The various levels of economic and social development of countries had to be taken in account, especially when it comes to the financing of climate action. The actions and obligations of the 197 parties needed to be differentiated accordingly, known as “common but differentiated responsibilities”.

The ‘Katowice Climate Package’

Following tough negotiations, the Governments have now adopted a set of guidelines for implementing the Paris Climate Change Agreement. The agreed ‘Katowice Climate Package’ is designed to operationalise the climate change regime contained in the Paris Agreement. Under the auspices of the United Nations Climate Change Secretariat, it aims to promote international cooperation and encourage greater ambition.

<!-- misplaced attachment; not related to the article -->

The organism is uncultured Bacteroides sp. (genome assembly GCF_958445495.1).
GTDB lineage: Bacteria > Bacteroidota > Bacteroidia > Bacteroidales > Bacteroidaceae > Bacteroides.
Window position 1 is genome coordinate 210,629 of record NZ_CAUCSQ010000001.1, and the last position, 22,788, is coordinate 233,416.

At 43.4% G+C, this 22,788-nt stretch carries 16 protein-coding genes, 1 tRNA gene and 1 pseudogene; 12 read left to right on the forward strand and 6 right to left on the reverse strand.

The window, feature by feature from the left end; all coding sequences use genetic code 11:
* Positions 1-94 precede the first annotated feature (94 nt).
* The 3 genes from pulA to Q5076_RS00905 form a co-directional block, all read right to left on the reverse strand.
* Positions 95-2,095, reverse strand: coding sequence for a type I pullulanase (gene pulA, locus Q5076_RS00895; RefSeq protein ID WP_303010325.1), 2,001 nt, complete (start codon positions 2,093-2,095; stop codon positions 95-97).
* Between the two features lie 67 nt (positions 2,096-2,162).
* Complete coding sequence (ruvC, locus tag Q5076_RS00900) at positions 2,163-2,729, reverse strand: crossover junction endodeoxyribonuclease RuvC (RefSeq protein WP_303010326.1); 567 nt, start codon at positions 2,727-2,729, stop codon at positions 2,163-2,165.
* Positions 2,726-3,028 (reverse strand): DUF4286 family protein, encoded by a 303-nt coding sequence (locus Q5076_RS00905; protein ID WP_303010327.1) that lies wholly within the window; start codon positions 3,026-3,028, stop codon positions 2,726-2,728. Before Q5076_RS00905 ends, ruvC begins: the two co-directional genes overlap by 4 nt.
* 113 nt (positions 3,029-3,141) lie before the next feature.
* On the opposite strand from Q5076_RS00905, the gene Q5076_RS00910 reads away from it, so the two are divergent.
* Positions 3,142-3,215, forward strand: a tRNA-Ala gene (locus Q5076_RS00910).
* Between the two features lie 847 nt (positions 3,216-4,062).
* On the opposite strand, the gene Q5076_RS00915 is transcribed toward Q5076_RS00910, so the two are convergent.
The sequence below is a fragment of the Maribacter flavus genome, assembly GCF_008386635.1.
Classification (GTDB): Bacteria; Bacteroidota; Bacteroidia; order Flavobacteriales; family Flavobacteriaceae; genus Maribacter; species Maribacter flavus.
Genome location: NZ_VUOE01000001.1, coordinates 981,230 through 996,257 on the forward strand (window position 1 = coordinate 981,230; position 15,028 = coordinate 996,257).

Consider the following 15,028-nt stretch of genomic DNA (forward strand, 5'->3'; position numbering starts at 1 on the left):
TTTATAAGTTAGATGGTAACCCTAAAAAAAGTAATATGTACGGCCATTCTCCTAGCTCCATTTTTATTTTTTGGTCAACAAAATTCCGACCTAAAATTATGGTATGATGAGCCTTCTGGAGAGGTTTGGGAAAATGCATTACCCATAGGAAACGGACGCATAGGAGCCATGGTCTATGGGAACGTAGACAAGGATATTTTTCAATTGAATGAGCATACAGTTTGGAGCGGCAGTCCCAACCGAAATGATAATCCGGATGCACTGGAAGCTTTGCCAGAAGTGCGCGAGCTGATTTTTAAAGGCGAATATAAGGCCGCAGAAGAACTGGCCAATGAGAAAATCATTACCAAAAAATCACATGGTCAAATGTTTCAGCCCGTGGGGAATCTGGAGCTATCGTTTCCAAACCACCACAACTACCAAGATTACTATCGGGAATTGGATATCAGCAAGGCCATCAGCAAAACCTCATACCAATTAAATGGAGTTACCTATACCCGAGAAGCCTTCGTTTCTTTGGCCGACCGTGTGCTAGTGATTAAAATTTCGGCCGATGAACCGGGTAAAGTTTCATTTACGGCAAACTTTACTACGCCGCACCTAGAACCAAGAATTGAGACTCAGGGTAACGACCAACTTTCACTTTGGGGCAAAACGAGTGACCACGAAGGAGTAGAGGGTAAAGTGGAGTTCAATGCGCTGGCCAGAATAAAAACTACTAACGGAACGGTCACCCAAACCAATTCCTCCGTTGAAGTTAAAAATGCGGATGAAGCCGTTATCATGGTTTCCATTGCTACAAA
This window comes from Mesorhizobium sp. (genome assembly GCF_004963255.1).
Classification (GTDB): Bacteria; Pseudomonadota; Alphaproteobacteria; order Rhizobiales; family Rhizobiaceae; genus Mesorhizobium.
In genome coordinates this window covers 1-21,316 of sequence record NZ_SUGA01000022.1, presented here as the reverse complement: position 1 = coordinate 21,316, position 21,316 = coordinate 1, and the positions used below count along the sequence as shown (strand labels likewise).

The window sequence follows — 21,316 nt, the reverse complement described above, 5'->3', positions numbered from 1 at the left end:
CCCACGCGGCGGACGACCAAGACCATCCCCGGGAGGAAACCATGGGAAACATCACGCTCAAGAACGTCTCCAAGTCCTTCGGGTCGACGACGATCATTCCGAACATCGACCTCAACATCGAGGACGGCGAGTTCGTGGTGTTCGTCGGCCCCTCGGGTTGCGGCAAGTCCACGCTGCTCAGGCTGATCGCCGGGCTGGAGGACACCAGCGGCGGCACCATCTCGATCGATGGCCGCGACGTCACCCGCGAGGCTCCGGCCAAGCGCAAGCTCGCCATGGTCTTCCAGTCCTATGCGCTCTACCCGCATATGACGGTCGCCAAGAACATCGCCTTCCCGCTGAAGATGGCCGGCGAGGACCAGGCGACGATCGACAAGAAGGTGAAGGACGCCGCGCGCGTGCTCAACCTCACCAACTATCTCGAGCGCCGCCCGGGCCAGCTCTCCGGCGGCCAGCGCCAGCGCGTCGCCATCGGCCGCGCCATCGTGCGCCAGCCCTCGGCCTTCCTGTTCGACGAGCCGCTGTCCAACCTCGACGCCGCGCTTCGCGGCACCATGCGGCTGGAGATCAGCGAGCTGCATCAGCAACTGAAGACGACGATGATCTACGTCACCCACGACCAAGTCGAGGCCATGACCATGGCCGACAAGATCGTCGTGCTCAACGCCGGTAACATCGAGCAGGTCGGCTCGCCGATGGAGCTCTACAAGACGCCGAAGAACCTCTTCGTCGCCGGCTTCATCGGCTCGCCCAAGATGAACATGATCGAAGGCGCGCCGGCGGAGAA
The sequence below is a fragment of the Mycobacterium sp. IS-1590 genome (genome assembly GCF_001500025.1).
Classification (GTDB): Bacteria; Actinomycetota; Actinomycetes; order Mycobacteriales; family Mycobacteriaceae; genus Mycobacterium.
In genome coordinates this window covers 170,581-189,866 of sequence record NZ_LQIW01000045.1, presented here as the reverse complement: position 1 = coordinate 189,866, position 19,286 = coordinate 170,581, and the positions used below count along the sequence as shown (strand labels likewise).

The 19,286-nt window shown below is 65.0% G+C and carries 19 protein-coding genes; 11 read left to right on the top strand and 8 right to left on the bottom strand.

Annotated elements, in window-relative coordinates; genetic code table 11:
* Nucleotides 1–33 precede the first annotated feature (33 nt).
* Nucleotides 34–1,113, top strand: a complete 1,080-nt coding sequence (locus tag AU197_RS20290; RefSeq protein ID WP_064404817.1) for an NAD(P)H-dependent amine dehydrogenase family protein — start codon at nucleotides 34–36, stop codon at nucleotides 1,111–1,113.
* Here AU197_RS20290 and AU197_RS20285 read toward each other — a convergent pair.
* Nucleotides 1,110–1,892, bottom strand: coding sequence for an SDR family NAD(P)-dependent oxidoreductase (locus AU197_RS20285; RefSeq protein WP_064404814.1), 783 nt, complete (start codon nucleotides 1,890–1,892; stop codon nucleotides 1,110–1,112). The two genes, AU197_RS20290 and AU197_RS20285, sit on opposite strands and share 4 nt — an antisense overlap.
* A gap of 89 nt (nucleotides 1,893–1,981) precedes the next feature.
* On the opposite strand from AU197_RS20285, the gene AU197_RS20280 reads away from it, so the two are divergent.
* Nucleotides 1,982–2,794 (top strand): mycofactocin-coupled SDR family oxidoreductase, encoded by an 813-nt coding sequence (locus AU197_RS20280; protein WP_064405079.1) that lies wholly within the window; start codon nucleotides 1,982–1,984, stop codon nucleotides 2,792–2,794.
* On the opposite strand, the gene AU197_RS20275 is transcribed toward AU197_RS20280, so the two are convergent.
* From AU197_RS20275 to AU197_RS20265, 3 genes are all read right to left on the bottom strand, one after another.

The Katowice package includes guidelines that will operationalise the transparency framework. It sets out how countries will provide information about their Nationally Determined Contributions (NDCs) that describe their domestic climate actions. This information includes mitigation and adaptation measures as well as details of financial support for climate action in developing countries. 

The package also includes guidelines relating to:

• The process for establishing new targets on finance from 2025 onwards to follow-on from the current target of mobilising USD 100 billion per year from 2020 to support developing countries

• How to conduct the Global Stocktake of the effectiveness of climate action in 2023

• How to assess progress on the development and transfer of technology

The agreed guidelines mean that countries can now establish the national systems needed to implement the Paris Agreement as of 2020.